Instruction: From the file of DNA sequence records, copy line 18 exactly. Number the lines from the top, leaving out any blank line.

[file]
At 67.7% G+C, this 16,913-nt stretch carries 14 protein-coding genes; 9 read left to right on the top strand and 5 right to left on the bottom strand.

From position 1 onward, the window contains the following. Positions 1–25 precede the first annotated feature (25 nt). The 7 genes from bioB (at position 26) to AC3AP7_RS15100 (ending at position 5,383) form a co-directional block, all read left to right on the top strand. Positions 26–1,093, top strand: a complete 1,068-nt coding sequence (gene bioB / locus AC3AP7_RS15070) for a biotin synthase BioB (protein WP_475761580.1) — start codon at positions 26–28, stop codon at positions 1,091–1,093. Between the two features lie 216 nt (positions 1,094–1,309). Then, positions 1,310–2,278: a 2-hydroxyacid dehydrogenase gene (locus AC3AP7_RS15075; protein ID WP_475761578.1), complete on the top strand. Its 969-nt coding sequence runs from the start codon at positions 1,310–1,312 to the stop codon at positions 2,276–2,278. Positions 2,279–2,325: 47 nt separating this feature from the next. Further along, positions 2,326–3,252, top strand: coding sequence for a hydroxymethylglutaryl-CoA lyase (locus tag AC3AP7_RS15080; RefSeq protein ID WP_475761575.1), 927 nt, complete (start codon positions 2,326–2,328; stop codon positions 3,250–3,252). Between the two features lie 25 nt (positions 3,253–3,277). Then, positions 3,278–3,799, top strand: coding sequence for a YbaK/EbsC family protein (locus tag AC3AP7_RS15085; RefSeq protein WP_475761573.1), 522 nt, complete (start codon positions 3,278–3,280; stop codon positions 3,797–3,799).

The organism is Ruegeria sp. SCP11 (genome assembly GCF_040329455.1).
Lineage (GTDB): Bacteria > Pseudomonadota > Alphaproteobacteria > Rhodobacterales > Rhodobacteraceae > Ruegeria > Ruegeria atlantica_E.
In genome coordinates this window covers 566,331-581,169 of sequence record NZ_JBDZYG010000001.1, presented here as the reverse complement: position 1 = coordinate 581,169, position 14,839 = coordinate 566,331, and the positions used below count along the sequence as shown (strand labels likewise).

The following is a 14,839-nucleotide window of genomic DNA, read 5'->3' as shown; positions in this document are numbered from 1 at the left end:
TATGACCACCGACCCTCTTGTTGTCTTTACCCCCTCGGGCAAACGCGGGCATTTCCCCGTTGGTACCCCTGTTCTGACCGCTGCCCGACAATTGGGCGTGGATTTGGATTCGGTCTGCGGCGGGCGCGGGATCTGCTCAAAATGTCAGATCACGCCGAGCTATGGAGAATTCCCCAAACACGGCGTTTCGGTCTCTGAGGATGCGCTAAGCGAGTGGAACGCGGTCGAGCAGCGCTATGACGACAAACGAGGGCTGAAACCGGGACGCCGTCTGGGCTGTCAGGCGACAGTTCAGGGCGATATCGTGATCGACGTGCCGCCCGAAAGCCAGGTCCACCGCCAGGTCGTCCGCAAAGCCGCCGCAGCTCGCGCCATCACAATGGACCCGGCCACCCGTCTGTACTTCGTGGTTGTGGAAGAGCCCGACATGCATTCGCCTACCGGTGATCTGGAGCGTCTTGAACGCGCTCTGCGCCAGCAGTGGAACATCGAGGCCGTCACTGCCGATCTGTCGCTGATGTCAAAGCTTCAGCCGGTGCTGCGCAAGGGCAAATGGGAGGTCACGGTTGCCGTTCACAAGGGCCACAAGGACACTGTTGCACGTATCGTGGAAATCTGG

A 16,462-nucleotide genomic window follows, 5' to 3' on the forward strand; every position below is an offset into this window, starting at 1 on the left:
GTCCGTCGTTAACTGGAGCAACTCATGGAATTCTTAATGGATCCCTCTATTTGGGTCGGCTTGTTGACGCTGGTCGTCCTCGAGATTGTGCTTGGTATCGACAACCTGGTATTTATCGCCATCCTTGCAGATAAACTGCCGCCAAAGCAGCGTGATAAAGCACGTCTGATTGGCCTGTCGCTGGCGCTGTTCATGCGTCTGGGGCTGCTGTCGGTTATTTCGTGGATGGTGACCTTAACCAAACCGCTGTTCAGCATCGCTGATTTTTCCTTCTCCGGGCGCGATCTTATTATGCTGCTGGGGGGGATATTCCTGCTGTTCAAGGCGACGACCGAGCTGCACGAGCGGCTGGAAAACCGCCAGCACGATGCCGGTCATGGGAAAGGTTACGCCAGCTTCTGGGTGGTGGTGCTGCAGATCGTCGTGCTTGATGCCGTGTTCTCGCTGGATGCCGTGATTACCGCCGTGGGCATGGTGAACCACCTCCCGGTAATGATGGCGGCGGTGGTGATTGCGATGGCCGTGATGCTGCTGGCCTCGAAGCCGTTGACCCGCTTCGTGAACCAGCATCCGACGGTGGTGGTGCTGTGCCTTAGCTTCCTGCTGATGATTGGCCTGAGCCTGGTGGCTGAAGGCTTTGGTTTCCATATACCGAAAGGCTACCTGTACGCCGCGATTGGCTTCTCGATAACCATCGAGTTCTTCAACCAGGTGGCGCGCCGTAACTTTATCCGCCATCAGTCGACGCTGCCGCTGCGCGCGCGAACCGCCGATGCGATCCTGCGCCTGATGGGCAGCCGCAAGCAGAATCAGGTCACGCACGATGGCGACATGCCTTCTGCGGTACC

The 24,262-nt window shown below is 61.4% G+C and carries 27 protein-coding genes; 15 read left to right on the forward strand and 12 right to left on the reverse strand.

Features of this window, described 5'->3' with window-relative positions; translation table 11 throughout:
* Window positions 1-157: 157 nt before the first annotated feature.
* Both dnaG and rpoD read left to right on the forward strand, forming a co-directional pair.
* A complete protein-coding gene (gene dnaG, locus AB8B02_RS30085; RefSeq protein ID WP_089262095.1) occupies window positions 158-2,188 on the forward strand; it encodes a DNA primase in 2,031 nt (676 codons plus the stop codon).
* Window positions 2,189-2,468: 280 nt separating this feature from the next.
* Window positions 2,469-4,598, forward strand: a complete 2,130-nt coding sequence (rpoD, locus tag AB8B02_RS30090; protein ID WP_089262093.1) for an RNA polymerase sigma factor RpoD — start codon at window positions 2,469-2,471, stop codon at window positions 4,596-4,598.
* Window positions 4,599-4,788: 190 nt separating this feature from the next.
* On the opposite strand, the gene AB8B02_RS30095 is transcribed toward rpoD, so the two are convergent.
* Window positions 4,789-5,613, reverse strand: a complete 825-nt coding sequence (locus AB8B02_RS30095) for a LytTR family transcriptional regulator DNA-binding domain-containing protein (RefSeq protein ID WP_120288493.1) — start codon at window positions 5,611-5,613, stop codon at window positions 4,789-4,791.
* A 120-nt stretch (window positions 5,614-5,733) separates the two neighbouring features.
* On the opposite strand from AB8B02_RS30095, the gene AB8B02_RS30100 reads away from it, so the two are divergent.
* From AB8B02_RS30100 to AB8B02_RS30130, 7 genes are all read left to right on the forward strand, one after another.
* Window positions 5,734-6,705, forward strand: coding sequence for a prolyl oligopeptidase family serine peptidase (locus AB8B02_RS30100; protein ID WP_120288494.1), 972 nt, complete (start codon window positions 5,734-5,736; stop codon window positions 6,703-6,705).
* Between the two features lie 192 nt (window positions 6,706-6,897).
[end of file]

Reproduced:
* On the opposite strand, the gene AB8B02_RS30095 is transcribed toward rpoD, so the two are convergent.